Unpalatable as that will be to some American voters, it's the truth.
And the projected U.S. birth rates for the coming decades raise questions as to whether our fertility will produce the workers needed for healthy growth in Gross Domestic Product and the economy as a whole.
Of course, the connection between fertility rates and economic growth is tricky.
Nevertheless, U.S. macro social trends -- centering on women's evolving opportunities, including education, employment and earnings -- don't bode well for achieving "natural" U.S. population replacement levels. Mark Mather, associate vice president of Domestic Programs at the Population Reference Bureau, has put it this way: "A growing reliance on women's employment and earnings could further dampen U.S. fertility rates in the coming decades."
Enter Eduardo Porter, New York Times columnist with "How to Make America Greater: Allow More Immigration":
"A straightforward way to bulk up the economy -- not to say global growth -- would be to allow many more immigrants in ..." Citing recent research, Porter notes that "immigration to the United States from 1990 to 2010, both legal and illegal, produced net benefits worth $50 billion a year to the native population ...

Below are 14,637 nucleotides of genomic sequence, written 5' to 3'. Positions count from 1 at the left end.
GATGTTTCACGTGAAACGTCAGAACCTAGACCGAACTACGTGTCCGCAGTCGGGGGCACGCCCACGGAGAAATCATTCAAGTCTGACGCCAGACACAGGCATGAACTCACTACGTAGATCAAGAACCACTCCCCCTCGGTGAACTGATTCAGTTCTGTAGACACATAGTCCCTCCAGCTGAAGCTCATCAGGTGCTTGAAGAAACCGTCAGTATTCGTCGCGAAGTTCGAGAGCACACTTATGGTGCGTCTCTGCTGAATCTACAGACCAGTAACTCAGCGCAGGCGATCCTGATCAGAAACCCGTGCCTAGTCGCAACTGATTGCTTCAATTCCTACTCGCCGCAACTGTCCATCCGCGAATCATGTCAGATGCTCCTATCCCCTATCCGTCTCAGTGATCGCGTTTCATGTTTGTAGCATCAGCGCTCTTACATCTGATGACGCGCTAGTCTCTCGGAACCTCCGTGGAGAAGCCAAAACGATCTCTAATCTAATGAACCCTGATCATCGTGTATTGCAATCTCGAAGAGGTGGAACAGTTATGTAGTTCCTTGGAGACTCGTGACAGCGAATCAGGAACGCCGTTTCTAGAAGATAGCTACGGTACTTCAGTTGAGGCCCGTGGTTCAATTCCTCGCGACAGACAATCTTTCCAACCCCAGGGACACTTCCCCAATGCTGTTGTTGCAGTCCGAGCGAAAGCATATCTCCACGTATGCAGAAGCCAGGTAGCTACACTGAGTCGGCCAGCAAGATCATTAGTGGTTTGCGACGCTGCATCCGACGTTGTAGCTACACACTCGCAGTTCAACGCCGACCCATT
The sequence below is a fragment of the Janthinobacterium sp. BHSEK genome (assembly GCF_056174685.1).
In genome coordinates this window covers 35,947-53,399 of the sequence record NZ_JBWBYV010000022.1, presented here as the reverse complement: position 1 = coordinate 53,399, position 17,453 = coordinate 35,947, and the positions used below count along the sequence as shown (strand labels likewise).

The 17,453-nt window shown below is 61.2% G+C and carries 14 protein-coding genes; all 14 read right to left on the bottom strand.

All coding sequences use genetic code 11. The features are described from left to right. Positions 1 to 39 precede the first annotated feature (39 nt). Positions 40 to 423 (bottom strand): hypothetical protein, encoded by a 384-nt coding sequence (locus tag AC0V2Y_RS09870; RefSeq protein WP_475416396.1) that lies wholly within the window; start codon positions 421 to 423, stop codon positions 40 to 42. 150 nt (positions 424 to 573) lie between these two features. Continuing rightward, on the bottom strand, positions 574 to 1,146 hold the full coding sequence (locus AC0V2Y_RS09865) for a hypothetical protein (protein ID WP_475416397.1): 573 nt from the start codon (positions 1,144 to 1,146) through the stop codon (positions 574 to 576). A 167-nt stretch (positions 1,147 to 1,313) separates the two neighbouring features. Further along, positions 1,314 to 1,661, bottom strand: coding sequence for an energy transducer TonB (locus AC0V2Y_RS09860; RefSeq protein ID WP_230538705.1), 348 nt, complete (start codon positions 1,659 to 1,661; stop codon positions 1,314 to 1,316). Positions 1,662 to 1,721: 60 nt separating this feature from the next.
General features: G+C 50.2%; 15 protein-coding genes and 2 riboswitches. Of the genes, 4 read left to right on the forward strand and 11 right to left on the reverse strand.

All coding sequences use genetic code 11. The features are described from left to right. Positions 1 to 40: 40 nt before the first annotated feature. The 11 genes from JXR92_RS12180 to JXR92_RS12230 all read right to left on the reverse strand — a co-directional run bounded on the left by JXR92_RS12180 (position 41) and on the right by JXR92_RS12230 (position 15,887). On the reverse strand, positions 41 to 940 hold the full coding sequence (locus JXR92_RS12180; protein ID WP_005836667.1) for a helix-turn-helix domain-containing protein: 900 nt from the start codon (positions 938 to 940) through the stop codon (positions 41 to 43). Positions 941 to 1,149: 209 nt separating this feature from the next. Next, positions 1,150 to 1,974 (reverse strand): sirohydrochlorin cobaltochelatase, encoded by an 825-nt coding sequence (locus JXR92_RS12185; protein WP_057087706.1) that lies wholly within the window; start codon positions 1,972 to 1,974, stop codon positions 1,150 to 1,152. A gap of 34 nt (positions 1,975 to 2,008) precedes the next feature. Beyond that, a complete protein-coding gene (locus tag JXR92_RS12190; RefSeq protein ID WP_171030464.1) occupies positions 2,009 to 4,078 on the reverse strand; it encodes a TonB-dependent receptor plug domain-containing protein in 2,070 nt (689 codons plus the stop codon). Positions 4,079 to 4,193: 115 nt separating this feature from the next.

"This is a challenge for not only Mr. Trump but also the entire crop of xenophobic, nativist leaders emerging all over the industrialized world: Few things would make the economic pie bigger than free flows of people from poor countries to rich ones. Immigration — not trade liberalization or the elimination of barriers to capital flows — offers the best shot at raising the incomes of the poor and increasing economic output around the world ..."
"That is not to say America's borders should be opened to all comers. Whatever the economic benefits, immigration remains a touchy topic everywhere."
Of course, Porter alludes to the monster elephant in the room this week -- the looming litigation, perhaps heading to the Supreme Court, on President Trump's controversial international travel and immigration restrictions. The outcome, if favorable to the President, could overwhelm economic rationales for increased immigration.
Meanwhile, Porter's proposed remedy is worth considering: "So how about an expanded guest-worker program? It could grant visas for, say, a fixed five-year period with no path to citizenship, and deploy both carrots and sticks to ensure that workers returned home."